Celtic cold - I love it! Exactly. It is that. It’s like the world is still asleep and “Welcome to the world,” almost like waking up for the very first time.
Back in 2016 you told us what Quincy Jones had taught you. You said, “He taught me many things, the importance of simplicity, the philosophy of framing a song as opposed to concealing it, the essentiality of knowing one’s history and the cultures of the world, the necessity of leaving your ego at the door so you can allow space for God to walk in the room, the importance of listening twice as much as you speak, and the balance of science and soul to name but a few.” I was struck by that because I feel like it's sort of a template for what’s happening on this record. There’s an investigation of different kinds of world views, and there’s a real sense of patience to the music. Do you feel like you’re putting some of his life lessons into action?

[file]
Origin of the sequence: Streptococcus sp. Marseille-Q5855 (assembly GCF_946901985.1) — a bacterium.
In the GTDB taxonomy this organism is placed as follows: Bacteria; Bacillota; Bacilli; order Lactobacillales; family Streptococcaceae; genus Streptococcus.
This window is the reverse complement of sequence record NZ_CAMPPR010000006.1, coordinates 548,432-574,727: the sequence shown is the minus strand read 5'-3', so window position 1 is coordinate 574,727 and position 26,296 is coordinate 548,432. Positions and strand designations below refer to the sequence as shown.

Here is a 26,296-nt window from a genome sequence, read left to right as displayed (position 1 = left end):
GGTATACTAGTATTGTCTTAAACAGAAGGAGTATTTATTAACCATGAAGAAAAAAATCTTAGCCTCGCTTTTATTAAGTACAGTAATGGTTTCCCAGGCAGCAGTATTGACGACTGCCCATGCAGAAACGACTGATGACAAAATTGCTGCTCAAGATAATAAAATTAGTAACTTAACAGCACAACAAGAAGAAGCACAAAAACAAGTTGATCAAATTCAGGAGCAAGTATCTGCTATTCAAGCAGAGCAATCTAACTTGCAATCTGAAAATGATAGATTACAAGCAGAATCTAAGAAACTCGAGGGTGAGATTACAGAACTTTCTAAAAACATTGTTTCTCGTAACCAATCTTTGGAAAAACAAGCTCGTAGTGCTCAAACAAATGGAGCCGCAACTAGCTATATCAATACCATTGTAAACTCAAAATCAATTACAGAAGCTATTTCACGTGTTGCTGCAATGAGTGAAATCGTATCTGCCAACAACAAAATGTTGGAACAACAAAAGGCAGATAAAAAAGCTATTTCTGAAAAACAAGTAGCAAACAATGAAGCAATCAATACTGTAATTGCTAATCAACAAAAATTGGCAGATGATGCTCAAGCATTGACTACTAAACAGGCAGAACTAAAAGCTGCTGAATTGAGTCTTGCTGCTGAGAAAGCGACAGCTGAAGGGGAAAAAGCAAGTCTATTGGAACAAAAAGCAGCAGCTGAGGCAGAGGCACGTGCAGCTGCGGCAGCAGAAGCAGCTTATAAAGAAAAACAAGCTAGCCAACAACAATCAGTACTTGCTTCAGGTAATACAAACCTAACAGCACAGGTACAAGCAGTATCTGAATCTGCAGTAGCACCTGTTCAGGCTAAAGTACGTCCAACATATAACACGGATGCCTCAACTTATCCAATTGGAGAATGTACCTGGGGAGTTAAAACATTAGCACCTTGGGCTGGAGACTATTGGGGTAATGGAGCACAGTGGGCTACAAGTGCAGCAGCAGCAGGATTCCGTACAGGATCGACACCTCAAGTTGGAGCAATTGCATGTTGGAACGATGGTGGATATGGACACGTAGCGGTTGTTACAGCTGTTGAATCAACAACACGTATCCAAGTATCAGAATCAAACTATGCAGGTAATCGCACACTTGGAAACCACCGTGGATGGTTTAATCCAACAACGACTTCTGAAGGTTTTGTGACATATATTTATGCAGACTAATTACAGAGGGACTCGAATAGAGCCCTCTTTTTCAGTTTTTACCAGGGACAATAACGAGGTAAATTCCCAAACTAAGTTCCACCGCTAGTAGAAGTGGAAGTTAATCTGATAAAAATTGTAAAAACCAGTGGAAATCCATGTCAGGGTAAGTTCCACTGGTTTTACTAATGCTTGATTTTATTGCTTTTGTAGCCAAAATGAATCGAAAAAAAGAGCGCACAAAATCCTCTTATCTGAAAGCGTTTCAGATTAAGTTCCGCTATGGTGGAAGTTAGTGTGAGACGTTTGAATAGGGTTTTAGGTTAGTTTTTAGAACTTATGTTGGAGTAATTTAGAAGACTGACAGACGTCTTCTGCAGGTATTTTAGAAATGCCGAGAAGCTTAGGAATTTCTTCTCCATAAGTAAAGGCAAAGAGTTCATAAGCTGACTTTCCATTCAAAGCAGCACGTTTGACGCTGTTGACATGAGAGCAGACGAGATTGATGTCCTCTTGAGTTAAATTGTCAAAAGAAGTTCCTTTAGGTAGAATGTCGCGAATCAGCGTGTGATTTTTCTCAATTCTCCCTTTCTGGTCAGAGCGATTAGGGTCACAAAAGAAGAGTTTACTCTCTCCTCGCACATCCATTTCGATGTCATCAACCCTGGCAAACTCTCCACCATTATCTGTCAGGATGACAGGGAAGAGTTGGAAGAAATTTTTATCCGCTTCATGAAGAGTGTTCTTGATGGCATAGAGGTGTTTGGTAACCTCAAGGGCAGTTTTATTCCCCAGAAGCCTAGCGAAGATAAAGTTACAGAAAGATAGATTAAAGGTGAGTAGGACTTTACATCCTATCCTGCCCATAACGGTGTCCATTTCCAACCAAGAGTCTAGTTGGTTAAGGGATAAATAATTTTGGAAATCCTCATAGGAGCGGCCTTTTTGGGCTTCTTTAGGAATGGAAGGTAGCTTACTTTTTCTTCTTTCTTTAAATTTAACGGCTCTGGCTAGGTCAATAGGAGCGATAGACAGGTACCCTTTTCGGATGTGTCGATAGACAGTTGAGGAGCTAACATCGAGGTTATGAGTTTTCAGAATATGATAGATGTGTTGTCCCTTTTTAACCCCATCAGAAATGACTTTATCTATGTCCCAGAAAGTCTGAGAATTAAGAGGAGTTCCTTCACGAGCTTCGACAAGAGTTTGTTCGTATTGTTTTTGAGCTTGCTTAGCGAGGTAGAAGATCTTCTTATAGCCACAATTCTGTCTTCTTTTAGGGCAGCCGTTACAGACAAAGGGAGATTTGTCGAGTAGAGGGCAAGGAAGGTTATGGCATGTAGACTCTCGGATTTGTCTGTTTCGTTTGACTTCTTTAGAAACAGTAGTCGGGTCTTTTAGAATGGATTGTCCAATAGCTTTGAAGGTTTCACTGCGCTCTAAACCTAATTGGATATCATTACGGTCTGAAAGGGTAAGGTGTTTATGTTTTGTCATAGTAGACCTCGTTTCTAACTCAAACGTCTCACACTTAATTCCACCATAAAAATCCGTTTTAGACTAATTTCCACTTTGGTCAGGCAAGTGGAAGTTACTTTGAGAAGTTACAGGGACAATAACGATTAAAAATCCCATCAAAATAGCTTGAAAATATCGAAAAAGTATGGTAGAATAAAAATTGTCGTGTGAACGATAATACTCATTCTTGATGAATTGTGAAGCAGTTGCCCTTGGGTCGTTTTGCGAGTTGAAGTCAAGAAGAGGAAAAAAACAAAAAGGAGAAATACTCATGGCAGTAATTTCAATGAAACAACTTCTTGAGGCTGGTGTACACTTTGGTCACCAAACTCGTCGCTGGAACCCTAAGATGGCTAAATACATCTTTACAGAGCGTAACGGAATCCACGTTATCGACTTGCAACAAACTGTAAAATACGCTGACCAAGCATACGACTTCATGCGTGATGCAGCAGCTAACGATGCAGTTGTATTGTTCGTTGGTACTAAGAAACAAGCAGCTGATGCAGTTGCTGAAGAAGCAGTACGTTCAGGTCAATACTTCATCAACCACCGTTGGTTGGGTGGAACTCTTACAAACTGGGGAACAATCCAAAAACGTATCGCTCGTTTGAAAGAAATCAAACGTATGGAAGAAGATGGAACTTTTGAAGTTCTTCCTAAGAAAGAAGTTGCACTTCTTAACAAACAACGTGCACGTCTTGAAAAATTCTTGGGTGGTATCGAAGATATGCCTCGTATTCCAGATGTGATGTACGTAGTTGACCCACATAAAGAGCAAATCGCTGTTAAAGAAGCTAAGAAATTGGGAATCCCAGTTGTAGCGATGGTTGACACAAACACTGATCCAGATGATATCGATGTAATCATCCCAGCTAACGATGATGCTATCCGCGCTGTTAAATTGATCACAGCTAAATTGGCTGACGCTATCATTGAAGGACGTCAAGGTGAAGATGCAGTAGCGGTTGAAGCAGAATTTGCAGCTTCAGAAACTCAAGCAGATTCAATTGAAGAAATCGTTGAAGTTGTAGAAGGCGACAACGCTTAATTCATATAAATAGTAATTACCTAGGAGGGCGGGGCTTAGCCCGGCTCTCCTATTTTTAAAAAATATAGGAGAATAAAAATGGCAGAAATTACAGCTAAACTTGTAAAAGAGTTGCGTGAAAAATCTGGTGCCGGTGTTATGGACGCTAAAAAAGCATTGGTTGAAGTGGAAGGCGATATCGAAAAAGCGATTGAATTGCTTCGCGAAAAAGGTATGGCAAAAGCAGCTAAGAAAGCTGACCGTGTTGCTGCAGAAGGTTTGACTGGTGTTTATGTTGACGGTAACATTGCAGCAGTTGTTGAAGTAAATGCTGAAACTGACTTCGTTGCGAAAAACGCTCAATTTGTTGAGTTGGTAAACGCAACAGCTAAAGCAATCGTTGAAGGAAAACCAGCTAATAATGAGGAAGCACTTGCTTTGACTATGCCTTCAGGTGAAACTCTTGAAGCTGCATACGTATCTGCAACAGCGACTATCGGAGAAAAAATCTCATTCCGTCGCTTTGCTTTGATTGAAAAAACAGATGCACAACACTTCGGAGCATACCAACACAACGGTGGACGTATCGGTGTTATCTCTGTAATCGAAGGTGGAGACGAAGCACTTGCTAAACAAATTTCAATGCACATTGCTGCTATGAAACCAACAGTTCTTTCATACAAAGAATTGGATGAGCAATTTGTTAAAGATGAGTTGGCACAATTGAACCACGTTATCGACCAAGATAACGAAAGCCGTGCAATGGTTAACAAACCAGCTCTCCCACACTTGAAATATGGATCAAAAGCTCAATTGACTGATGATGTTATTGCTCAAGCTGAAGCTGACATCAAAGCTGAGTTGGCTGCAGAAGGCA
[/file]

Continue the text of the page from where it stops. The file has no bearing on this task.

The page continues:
Oh, definitely. In my eyes, there’s not too much that can possibly be different between somebody’s life and somebody’s music if they’re aligned correctly. And Quincy has been a huge part of my life. And so for that reason, it becomes a huge part of my music. Obviously, he’s also inspired me as a musician in so many ways. But yeah, it’s extraordinary I think to be around that particular guy just because he’s seen it all and he’s engineered so much of that and so much of the progress. He’s such a world traveler and he loves going and putting his fingers in different pies and thinking ‘I think I can make this recipe work.’ I’ve thought of myself a little bit like that I think with this album, sort of thinking, well, in order to achieve this kind of feeling I need to go to Morocco. So I went to Morocco for one of the songs on the first album, a song called “Everlasting Motion.” And this guy called Hamid El Kasri, this kind of Maalem of Gnawa music, kind of elevated this music to this whole other level. I’ve been a fan of his music for 10 years, but never in my wildest dreams did I think he’d write to this email I sent him. It took him two and a half months, but he did in the end. I flew to Casablanca and it was like meeting the king. He sat there with this huge long pipe and said something I didn’t understand.